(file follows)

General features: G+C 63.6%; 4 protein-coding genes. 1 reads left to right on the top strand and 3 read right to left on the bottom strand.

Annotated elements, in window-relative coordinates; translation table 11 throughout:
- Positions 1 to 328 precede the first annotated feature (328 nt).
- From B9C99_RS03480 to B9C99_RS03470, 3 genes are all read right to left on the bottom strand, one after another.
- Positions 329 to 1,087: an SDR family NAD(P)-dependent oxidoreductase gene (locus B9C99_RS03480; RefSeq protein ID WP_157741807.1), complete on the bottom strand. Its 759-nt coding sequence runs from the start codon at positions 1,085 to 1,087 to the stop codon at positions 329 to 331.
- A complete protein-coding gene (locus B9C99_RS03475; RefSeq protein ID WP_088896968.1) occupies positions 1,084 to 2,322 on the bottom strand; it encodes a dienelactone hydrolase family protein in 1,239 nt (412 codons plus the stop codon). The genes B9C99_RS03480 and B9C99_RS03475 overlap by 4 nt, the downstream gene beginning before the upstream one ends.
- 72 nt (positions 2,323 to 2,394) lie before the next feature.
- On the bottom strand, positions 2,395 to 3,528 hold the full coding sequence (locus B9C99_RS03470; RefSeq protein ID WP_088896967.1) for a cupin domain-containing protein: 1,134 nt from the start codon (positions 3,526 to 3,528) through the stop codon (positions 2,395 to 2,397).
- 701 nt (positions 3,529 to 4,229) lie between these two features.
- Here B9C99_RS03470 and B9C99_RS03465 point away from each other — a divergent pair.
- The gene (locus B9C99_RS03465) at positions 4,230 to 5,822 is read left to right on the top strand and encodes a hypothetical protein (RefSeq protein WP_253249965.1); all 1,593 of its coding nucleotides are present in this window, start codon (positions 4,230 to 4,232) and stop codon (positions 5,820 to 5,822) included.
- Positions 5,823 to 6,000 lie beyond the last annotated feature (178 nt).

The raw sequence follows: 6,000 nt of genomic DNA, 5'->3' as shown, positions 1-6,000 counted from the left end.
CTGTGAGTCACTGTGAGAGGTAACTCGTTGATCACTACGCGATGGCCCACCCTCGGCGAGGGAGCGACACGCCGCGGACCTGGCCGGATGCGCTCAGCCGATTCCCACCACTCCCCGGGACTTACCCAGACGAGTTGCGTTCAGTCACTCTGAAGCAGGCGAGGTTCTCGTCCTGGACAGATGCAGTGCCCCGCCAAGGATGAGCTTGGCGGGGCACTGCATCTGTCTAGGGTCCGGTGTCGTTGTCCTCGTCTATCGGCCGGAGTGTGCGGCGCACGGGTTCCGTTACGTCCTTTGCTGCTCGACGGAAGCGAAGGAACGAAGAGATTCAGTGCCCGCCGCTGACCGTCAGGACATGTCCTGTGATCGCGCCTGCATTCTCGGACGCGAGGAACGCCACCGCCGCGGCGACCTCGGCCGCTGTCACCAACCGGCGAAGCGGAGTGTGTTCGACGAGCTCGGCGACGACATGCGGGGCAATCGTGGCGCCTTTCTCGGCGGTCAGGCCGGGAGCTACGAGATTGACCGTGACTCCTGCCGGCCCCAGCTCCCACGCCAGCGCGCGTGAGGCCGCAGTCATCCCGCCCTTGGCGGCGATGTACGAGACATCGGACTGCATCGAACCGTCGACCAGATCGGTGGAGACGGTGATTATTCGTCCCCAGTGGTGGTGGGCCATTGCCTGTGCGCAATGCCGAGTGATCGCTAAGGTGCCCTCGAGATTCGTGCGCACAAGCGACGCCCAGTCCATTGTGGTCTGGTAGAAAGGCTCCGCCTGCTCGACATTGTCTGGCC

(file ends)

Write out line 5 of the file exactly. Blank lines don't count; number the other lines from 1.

- Positions 329 to 1,087: an SDR family NAD(P)-dependent oxidoreductase gene (locus B9C99_RS03480; RefSeq protein ID WP_157741807.1), complete on the bottom strand. Its 759-nt coding sequence runs from the start codon at positions 1,085 to 1,087 to the stop codon at positions 329 to 331.